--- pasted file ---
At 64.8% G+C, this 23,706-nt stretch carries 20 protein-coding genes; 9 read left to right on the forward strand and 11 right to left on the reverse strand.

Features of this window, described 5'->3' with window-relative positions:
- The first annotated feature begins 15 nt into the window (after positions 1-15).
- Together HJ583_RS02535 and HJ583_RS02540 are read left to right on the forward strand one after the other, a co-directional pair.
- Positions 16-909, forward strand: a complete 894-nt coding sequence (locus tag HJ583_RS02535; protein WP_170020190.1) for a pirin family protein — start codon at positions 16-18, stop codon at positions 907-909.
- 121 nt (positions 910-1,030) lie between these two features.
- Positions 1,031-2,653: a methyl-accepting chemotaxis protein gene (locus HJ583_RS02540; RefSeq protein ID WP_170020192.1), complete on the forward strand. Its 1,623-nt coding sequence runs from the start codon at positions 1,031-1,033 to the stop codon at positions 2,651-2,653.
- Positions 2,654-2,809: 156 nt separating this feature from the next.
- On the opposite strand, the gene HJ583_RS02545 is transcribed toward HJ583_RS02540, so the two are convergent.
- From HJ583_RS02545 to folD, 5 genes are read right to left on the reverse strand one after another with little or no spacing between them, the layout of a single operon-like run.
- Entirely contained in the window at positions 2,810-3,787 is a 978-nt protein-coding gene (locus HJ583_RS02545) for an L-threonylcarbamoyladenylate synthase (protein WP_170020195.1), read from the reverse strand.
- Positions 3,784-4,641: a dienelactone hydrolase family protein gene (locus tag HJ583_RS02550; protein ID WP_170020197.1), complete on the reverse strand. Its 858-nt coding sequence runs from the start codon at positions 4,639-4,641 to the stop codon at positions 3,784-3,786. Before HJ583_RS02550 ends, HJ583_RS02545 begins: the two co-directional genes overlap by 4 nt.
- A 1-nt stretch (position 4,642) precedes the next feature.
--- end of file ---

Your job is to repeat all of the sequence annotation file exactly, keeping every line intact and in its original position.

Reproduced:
At 64.8% G+C, this 23,706-nt stretch carries 20 protein-coding genes; 9 read left to right on the forward strand and 11 right to left on the reverse strand.

Features of this window, described 5'->3' with window-relative positions:
- The first annotated feature begins 15 nt into the window (after positions 1-15).
- Together HJ583_RS02535 and HJ583_RS02540 are read left to right on the forward strand one after the other, a co-directional pair.
- Positions 16-909, forward strand: a complete 894-nt coding sequence (locus tag HJ583_RS02535; protein WP_170020190.1) for a pirin family protein — start codon at positions 16-18, stop codon at positions 907-909.
- 121 nt (positions 910-1,030) lie between these two features.
- Positions 1,031-2,653: a methyl-accepting chemotaxis protein gene (locus HJ583_RS02540; RefSeq protein ID WP_170020192.1), complete on the forward strand. Its 1,623-nt coding sequence runs from the start codon at positions 1,031-1,033 to the stop codon at positions 2,651-2,653.
- Positions 2,654-2,809: 156 nt separating this feature from the next.
- On the opposite strand, the gene HJ583_RS02545 is transcribed toward HJ583_RS02540, so the two are convergent.
- From HJ583_RS02545 to folD, 5 genes are read right to left on the reverse strand one after another with little or no spacing between them, the layout of a single operon-like run.
- Entirely contained in the window at positions 2,810-3,787 is a 978-nt protein-coding gene (locus HJ583_RS02545) for an L-threonylcarbamoyladenylate synthase (protein WP_170020195.1), read from the reverse strand.
- Positions 3,784-4,641: a dienelactone hydrolase family protein gene (locus tag HJ583_RS02550; protein ID WP_170020197.1), complete on the reverse strand. Its 858-nt coding sequence runs from the start codon at positions 4,639-4,641 to the stop codon at positions 3,784-3,786. Before HJ583_RS02550 ends, HJ583_RS02545 begins: the two co-directional genes overlap by 4 nt.
- A 1-nt stretch (position 4,642) precedes the next feature.